Car Insurance in Germany for Military Personnel

Written by tom lutzenberger
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Car Insurance in Germany for Military Personnel
Military drivers must become versed in German traffic laws when stationed in Germany. (neighbourhood zone - german signs image by kolesn from Fotolia.com)

Moving to Germany for a military assignment brings an abrupt life change, which can include uprooting and relocation. Along these lines, however, there are some benefits. Military personnel can obtain quality cars in Europe at great savings due to no local taxes, and the military will ship the car back to the U.S. at the end of an assignment. This of course brings into the question then how to insure the vehicle while driving around in Germany and Europe.

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German Law

Regardless of being in the U.S. military, when stationed in Germany and driving, insurance is required. German laws specify drivers must be insured, and military personnel are no exception. At a minimum, a soldier's car insurance policy must have at least 7.5 million euros coverage for personal injuries caused and similar coverage of 1 million euros for property and 50,000 euros for other related damages. Drivers are also expected to produce proof of insurance upon request and carry such documentation when driving. In Germany this proof is called an insurance confirmation card.

U.S. Insurers are Not Automatically International

Despite the fact that American insurance companies generally market that their products will cover you wherever you drive, this is a fallacy. In fact, according to the U.S. military, many providers do not provide insurance for overseas locations as a policy. As a result, before leaving for Germany, make sure to check specifically with your current insurance provider whether they cover in Europe before finding out the hard way.

Where to Go for Service

If you have to secure a policy when already located in Germany, there are number of solutions. First, the standard tends to be USAA. This insurer is specifically in the business of insuring military personnel and their families. They provide coverage products and services for U.S. military worldwide. And USAA has a number of offices specifically in Germany for assigned personnel.

Second, Geico Insurance is another American company that can provide car insurance overseas as well, including Germany. Similar to USAA, they can be contacted via the Internet or phone, and they have a physical office in Kaiserslautern, Germany.

Finally, military personnel can choose to work with local outfits and purchase from German companies directly. Outside of many urban bases there are number of companies and agents who can provide policies that will meet military personnel needs.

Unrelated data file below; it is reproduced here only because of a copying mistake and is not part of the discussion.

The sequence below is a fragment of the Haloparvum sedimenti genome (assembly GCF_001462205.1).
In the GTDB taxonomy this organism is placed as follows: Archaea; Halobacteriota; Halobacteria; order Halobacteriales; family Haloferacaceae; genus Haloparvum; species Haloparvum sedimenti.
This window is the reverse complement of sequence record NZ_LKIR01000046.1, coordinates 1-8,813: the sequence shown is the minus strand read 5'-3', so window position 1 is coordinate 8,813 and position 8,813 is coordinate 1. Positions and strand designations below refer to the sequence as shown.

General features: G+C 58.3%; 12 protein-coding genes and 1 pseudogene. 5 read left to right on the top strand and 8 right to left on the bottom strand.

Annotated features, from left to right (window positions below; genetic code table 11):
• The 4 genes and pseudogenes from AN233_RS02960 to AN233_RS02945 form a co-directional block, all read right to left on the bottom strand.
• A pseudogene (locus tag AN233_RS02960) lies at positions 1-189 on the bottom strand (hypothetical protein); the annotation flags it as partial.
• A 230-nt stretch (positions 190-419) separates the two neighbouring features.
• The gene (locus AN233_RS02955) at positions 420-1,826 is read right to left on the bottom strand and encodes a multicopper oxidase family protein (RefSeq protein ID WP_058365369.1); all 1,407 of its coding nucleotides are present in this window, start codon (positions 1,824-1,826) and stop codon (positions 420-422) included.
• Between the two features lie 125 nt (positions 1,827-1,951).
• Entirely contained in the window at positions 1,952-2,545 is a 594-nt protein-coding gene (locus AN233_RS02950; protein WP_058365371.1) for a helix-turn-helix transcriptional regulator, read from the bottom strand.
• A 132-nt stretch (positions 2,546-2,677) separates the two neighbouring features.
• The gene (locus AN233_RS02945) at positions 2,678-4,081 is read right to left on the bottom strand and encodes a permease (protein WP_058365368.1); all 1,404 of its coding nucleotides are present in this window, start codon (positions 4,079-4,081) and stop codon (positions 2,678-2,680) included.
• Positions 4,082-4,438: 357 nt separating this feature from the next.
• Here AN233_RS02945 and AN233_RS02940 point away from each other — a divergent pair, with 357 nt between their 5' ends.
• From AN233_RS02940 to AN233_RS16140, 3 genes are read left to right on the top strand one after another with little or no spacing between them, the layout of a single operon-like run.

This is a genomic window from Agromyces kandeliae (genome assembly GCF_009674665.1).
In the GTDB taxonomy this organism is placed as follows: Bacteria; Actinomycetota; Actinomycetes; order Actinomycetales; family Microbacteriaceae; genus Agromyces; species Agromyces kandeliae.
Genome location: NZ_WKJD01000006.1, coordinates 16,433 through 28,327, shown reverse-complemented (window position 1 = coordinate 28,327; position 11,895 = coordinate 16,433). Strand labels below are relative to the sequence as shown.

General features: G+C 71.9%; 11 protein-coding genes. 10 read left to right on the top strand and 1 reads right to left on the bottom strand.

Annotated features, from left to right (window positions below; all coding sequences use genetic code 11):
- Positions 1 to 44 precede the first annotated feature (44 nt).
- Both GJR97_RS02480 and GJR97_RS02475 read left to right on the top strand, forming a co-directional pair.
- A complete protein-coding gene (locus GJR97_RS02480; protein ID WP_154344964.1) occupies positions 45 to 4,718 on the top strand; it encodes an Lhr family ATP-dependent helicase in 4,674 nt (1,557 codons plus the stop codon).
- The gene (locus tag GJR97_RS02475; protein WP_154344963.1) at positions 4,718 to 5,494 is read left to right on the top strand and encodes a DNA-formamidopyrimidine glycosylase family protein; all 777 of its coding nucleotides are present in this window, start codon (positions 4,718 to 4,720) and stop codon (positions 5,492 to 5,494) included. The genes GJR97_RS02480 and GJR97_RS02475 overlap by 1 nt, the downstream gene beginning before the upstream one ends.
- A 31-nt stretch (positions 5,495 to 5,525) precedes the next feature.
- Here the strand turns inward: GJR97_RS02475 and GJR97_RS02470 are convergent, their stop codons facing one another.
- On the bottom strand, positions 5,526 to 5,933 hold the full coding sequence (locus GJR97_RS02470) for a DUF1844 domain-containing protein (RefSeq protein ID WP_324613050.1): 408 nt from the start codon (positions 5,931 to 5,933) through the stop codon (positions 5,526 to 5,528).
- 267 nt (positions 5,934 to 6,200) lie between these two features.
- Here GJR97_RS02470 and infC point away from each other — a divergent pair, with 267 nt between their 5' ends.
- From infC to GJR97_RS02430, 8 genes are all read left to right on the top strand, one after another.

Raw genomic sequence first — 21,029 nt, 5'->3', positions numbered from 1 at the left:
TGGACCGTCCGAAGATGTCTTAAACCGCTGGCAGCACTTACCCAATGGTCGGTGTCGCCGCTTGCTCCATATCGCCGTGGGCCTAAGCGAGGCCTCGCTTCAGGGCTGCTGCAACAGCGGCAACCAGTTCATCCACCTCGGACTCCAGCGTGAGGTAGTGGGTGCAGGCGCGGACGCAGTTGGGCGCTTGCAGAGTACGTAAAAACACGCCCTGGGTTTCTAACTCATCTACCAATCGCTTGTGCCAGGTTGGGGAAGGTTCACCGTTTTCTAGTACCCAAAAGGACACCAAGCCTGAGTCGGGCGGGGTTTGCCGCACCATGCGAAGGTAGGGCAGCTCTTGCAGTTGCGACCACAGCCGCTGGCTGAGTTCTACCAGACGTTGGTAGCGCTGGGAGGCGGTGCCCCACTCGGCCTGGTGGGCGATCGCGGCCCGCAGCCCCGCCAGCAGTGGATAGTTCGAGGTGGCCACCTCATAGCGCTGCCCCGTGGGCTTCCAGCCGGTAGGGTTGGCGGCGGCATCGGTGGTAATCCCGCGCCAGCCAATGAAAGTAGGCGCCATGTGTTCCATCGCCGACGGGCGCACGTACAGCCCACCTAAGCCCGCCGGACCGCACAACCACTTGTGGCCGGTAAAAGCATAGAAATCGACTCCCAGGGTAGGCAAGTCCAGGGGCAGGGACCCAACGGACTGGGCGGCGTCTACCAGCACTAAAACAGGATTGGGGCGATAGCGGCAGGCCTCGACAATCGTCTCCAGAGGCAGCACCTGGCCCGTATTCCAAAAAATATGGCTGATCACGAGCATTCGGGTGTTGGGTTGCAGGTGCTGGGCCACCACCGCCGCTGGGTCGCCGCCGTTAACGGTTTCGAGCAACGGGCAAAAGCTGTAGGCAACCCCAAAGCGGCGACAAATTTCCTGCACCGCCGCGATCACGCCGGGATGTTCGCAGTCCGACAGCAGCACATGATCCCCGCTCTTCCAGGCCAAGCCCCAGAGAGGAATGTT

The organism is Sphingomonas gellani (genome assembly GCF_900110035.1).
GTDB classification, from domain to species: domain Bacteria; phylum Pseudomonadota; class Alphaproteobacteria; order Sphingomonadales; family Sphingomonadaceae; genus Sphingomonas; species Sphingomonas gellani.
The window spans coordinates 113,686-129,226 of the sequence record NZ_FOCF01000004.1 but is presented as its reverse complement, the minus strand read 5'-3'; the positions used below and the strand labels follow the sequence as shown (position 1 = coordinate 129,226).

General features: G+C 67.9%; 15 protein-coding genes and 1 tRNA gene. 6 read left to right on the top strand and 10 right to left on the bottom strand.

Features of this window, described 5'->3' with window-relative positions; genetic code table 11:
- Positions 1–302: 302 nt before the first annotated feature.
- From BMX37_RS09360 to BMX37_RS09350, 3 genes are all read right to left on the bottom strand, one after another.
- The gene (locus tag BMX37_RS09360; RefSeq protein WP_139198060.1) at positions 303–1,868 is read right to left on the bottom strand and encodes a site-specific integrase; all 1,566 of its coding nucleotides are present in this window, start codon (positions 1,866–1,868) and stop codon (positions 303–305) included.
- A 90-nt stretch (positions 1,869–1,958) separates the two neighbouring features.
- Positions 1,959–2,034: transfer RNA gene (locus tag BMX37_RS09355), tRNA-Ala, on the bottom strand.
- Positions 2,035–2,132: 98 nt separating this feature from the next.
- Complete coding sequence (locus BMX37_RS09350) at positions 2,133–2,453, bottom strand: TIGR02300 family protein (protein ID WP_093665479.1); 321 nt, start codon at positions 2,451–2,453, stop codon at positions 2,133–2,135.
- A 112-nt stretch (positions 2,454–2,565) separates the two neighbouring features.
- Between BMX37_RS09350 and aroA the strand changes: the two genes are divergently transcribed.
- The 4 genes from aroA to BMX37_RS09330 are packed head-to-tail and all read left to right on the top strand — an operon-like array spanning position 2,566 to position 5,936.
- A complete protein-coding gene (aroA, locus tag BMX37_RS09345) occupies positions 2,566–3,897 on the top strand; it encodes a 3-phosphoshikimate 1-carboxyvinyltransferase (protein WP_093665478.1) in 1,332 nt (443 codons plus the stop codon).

Cost

Costs of policies fluctuate quite a bit since there are number of insurance provider market players for military personnel. In addition, there are the usual factors included that influence coverage price. These include the amount of driving experience, age, the strength and model of the car to be covered, location of typical travel, and accident history.

Further, living and working Germany is not cheap. In fact, compared to the U.S. cost of living and with the euro's strength against the U.S. dollar, Germany is fairly expensive. This cost creep is reflected in insurance prices, with costs ranging from 400 to 1,000 Euros annually, according to U.S. military newcomer guides. New military members are strongly advised to compare prices before buying.

Prevention is the Key

Driving safe, obeying traffic laws and being proactive about vehicle safety can avoid many insurance problems. Germany has a number of road risks, including high-speed areas, significant weather changes seasonally, and common drinking practices with an inclination for beer, all of which increase the risk of accidents.

Third Party Liability

In addition to basic coverage, the option of third party liability is available. German law does not require a driver to have third party liability, but it's not a bad idea if the price can be afforded. Different options exist similar to the U.S. policies, including comprehensive, partial and limited coverage in case significant physical harm or death is caused.

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